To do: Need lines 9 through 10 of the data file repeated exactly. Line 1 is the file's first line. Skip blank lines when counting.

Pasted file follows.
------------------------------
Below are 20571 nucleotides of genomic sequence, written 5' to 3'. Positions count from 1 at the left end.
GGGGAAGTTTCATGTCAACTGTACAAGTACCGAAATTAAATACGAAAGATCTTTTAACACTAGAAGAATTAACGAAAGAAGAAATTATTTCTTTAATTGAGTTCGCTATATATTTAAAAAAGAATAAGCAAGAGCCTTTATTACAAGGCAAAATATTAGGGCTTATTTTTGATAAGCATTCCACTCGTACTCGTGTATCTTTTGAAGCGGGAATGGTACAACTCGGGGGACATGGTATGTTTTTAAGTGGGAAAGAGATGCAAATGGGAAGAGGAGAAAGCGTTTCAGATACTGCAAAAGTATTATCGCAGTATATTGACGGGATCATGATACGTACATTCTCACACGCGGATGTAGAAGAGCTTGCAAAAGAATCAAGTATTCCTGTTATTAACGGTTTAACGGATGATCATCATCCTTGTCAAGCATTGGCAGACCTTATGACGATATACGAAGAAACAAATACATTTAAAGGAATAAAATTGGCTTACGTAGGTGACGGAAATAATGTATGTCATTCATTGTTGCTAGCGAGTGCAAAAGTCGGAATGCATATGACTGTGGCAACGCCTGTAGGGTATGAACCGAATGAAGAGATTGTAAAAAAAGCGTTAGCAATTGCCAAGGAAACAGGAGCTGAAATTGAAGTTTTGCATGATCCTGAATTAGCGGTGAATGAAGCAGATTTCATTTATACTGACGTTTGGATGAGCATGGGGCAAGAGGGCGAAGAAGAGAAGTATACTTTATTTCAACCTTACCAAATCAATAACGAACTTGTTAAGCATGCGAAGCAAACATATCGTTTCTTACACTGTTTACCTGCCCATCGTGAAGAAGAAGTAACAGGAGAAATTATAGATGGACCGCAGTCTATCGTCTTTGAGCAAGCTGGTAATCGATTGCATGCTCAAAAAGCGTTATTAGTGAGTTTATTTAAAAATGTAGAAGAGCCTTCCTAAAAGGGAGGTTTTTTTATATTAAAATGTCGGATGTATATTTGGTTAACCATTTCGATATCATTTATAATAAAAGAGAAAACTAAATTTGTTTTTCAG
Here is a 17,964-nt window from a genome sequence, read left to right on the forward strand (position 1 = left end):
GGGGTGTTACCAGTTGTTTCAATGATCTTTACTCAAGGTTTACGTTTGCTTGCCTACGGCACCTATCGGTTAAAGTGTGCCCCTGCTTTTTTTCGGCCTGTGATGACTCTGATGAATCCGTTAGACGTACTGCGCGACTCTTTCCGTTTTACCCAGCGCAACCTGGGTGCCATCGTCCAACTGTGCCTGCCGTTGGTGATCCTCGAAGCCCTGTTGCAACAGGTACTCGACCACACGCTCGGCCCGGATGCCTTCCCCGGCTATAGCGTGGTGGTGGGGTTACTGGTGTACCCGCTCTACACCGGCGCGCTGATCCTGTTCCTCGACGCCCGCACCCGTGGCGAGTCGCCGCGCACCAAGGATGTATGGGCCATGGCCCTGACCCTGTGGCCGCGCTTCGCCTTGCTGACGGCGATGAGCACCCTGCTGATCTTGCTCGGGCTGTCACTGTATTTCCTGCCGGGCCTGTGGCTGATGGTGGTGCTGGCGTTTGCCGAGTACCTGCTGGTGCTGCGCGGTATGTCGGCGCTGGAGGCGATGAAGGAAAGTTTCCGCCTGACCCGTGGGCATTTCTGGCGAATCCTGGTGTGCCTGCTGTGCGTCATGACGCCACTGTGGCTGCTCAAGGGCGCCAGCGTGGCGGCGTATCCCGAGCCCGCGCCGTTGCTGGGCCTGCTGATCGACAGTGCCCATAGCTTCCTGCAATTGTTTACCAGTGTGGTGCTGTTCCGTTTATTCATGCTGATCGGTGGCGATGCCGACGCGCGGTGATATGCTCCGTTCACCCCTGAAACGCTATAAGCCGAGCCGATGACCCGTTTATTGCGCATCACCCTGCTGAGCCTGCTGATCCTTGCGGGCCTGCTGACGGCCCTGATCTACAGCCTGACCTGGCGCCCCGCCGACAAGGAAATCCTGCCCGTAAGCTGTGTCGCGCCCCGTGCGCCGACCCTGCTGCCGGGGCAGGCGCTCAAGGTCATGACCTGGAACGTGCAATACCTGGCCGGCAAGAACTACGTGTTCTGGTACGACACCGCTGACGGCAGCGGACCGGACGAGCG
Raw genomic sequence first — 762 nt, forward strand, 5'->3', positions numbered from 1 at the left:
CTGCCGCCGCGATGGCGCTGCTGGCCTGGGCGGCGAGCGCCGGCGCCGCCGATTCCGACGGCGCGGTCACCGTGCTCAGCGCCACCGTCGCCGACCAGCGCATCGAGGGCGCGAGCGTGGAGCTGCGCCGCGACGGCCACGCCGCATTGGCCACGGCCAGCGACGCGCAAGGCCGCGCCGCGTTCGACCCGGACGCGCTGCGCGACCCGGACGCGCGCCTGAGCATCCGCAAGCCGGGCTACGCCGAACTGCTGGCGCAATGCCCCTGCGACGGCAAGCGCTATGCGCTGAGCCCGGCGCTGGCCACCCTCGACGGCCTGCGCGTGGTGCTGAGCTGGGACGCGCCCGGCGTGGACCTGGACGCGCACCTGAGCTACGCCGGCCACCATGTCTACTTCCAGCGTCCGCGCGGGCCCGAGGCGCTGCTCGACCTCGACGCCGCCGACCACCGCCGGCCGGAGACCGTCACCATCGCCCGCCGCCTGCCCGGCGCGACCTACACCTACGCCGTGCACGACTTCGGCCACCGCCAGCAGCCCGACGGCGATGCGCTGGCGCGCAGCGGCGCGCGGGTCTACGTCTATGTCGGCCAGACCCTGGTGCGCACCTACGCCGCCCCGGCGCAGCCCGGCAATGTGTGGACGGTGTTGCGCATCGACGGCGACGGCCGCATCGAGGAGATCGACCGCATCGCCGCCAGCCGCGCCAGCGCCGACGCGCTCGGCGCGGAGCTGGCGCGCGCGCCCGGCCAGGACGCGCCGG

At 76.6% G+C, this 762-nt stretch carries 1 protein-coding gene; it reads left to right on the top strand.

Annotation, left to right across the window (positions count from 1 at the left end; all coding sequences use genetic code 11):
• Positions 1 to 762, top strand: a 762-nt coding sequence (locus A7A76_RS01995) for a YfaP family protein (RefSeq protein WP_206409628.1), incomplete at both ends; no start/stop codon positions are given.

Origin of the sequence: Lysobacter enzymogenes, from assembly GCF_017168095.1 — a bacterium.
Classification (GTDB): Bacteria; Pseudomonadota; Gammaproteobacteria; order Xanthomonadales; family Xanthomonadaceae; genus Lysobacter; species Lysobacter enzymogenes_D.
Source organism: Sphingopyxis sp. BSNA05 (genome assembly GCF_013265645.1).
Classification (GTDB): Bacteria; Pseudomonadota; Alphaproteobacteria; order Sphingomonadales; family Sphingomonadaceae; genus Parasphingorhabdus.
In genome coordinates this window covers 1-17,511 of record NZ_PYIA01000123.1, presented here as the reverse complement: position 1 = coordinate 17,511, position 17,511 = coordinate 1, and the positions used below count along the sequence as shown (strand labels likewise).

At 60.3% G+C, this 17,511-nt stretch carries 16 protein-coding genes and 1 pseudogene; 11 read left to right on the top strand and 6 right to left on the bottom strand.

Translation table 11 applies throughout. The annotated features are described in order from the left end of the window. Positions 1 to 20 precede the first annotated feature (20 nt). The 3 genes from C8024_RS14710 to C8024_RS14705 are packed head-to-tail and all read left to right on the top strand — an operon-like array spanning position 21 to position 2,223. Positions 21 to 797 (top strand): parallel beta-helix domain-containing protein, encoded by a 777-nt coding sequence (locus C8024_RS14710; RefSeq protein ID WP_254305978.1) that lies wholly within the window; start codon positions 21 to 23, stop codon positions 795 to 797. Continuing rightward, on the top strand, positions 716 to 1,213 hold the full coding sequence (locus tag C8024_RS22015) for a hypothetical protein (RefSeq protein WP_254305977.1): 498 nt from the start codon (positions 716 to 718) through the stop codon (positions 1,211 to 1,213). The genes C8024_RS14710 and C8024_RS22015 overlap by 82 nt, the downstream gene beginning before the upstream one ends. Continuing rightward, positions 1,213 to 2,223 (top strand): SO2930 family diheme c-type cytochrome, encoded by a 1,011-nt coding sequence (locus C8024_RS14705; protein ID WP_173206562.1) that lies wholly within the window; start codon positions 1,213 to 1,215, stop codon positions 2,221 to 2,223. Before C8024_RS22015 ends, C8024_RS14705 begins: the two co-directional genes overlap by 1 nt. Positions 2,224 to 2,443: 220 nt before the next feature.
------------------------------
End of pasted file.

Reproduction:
• Positions 1 to 762, top strand: a 762-nt coding sequence (locus A7A76_RS01995) for a YfaP family protein (RefSeq protein WP_206409628.1), incomplete at both ends; no start/stop codon positions are given.

Origin of the sequence: Lysobacter enzymogenes, from assembly GCF_017168095.1 — a bacterium.